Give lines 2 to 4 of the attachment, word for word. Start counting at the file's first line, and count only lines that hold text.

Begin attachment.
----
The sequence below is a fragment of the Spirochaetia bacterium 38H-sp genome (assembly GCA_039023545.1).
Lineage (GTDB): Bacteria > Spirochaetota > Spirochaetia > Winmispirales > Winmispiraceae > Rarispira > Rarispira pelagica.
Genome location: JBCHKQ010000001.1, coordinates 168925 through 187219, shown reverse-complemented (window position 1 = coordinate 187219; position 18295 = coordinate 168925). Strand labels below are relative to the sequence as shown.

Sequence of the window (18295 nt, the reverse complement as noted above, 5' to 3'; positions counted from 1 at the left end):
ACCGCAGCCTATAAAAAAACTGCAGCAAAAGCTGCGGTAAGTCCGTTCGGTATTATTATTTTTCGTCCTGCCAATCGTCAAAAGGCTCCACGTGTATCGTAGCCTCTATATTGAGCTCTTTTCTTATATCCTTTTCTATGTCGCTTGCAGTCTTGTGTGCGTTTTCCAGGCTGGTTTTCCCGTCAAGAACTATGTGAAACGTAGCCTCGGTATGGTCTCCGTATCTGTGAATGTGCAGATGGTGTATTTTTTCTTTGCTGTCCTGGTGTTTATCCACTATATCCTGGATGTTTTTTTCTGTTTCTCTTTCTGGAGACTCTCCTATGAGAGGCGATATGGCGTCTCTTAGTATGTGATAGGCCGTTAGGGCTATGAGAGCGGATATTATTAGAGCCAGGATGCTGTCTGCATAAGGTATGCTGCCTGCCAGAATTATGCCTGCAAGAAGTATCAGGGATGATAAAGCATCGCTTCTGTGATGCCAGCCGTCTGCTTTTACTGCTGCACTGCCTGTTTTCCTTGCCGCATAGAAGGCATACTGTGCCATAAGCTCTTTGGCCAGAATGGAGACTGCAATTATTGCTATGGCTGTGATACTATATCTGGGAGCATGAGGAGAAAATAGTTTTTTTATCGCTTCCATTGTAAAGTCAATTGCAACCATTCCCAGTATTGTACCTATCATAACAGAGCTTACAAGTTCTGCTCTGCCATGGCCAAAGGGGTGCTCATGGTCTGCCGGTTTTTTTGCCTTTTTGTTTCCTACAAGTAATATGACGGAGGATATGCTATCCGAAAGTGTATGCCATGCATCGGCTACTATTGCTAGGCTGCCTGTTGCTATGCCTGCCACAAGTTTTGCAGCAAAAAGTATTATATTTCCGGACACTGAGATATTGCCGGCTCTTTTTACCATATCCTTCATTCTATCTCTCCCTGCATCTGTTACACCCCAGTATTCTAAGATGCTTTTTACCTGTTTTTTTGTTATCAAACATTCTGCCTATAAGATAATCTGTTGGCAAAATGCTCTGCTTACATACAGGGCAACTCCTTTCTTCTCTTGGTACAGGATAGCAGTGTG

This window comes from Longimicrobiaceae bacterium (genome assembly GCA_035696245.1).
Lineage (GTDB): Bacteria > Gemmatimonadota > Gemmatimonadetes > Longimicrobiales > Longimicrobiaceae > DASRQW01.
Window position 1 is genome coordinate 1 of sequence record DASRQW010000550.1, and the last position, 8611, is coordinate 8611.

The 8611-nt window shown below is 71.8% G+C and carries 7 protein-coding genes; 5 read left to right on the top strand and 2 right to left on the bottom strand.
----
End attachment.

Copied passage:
Lineage (GTDB): Bacteria > Spirochaetota > Spirochaetia > Winmispirales > Winmispiraceae > Rarispira > Rarispira pelagica.
Genome location: JBCHKQ010000001.1, coordinates 168925 through 187219, shown reverse-complemented (window position 1 = coordinate 187219; position 18295 = coordinate 168925). Strand labels below are relative to the sequence as shown.

Sequence of the window (18295 nt, the reverse complement as noted above, 5' to 3'; positions counted from 1 at the left end):